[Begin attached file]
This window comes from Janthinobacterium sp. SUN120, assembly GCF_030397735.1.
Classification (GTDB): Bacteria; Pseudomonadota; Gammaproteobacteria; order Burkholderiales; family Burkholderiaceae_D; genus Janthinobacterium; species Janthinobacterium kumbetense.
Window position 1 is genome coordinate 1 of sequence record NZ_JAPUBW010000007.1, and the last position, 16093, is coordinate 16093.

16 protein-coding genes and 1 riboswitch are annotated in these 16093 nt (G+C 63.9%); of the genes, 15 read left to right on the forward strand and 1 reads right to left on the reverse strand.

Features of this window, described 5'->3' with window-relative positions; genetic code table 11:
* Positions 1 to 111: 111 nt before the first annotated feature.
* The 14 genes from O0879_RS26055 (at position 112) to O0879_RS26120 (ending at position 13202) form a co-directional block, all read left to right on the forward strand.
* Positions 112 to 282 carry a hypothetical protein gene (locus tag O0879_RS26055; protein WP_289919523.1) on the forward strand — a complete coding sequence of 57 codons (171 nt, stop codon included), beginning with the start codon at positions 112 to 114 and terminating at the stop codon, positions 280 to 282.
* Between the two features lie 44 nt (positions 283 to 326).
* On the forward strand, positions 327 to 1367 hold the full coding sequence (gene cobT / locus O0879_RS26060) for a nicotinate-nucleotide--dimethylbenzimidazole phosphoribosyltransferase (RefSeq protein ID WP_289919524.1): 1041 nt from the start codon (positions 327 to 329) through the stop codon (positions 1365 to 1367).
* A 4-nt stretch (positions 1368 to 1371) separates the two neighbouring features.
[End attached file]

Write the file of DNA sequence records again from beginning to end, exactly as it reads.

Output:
This window comes from Janthinobacterium sp. SUN120, assembly GCF_030397735.1.
Classification (GTDB): Bacteria; Pseudomonadota; Gammaproteobacteria; order Burkholderiales; family Burkholderiaceae_D; genus Janthinobacterium; species Janthinobacterium kumbetense.
Window position 1 is genome coordinate 1 of sequence record NZ_JAPUBW010000007.1, and the last position, 16093, is coordinate 16093.

16 protein-coding genes and 1 riboswitch are annotated in these 16093 nt (G+C 63.9%); of the genes, 15 read left to right on the forward strand and 1 reads right to left on the reverse strand.

Features of this window, described 5'->3' with window-relative positions; genetic code table 11:
* Positions 1 to 111: 111 nt before the first annotated feature.
* The 14 genes from O0879_RS26055 (at position 112) to O0879_RS26120 (ending at position 13202) form a co-directional block, all read left to right on the forward strand.
* Positions 112 to 282 carry a hypothetical protein gene (locus tag O0879_RS26055; protein WP_289919523.1) on the forward strand — a complete coding sequence of 57 codons (171 nt, stop codon included), beginning with the start codon at positions 112 to 114 and terminating at the stop codon, positions 280 to 282.
* Between the two features lie 44 nt (positions 283 to 326).
* On the forward strand, positions 327 to 1367 hold the full coding sequence (gene cobT / locus O0879_RS26060) for a nicotinate-nucleotide--dimethylbenzimidazole phosphoribosyltransferase (RefSeq protein ID WP_289919524.1): 1041 nt from the start codon (positions 327 to 329) through the stop codon (positions 1365 to 1367).
* A 4-nt stretch (positions 1368 to 1371) separates the two neighbouring features.